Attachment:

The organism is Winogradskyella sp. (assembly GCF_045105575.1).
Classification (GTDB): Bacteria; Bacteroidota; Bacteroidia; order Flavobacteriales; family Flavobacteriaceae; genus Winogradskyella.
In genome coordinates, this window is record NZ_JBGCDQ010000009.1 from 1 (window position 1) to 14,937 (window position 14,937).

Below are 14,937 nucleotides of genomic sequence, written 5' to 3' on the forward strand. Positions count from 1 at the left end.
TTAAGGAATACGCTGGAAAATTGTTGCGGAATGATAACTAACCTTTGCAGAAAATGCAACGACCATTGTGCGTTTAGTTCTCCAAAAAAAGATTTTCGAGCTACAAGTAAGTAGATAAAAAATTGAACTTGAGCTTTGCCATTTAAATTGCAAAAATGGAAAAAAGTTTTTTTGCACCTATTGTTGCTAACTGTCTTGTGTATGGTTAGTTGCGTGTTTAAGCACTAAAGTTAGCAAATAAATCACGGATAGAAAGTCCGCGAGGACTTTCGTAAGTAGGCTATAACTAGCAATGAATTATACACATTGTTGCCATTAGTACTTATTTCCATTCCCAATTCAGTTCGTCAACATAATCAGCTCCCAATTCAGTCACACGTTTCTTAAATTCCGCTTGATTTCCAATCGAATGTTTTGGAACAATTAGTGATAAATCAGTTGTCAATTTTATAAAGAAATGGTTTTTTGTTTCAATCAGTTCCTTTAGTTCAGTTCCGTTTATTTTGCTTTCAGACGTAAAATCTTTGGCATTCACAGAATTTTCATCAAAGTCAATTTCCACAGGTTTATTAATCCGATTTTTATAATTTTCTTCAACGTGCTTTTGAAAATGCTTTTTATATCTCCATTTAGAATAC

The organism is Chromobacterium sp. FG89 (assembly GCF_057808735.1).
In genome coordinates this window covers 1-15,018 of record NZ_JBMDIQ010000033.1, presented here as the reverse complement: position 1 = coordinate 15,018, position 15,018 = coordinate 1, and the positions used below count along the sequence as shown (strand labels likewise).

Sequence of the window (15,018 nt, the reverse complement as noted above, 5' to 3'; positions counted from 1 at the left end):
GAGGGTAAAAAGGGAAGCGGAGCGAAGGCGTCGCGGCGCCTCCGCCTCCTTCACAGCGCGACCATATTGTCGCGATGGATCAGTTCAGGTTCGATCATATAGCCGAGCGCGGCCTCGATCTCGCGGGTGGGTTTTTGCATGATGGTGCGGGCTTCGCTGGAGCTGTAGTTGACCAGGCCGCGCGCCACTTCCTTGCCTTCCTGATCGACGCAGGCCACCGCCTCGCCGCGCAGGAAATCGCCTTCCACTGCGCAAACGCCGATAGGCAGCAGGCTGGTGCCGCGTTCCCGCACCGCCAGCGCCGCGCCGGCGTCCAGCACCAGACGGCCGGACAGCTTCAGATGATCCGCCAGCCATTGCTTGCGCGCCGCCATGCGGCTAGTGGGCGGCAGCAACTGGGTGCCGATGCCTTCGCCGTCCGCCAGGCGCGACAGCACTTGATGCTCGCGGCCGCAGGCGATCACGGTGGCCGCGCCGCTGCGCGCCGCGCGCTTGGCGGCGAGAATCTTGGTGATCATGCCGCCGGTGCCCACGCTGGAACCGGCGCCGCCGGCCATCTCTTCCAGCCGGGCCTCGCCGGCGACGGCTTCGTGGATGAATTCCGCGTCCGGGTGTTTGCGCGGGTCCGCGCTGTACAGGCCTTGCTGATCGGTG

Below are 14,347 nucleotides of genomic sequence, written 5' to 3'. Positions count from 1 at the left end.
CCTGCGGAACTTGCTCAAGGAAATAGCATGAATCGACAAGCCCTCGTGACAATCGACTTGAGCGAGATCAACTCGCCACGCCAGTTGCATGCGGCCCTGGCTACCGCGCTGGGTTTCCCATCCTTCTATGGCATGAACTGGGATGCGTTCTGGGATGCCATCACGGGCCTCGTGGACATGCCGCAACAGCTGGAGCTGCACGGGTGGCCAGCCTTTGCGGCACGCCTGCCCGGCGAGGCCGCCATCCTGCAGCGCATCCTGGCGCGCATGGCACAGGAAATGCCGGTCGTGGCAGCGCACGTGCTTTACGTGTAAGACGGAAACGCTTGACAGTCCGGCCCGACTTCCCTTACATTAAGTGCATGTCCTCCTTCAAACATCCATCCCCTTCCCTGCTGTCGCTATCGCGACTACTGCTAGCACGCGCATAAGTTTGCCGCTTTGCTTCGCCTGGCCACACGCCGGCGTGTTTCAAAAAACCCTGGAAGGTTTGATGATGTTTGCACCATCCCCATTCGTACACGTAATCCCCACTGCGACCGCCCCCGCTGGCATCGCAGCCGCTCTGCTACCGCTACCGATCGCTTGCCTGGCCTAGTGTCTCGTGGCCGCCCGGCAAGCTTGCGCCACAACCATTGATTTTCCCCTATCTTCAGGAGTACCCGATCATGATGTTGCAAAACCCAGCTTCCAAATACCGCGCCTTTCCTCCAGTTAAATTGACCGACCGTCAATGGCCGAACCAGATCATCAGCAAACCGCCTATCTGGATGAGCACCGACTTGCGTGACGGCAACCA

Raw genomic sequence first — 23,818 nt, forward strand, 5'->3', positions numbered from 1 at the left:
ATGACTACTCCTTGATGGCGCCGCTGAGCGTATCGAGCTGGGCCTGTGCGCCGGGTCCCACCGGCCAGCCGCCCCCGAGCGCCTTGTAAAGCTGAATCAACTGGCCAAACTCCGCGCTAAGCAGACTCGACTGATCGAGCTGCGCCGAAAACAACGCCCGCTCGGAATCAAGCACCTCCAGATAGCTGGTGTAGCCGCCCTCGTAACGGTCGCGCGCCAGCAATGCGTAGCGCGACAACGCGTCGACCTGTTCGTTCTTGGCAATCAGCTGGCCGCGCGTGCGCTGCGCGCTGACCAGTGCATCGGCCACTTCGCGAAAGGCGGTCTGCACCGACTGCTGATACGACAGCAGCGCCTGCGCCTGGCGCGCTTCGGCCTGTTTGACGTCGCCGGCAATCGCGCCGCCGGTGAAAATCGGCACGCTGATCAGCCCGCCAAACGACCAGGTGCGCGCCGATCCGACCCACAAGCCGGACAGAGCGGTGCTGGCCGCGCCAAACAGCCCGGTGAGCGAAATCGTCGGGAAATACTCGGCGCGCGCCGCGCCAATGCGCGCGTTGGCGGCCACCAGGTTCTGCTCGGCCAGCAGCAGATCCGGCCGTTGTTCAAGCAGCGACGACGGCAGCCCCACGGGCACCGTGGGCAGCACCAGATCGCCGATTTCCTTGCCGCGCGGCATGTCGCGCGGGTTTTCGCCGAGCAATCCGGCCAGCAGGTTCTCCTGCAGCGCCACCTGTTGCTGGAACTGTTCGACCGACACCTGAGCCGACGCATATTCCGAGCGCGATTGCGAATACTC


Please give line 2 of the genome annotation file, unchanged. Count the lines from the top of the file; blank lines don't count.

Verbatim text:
Classification (GTDB): Bacteria; Bacteroidota; Bacteroidia; order Flavobacteriales; family Flavobacteriaceae; genus Winogradskyella.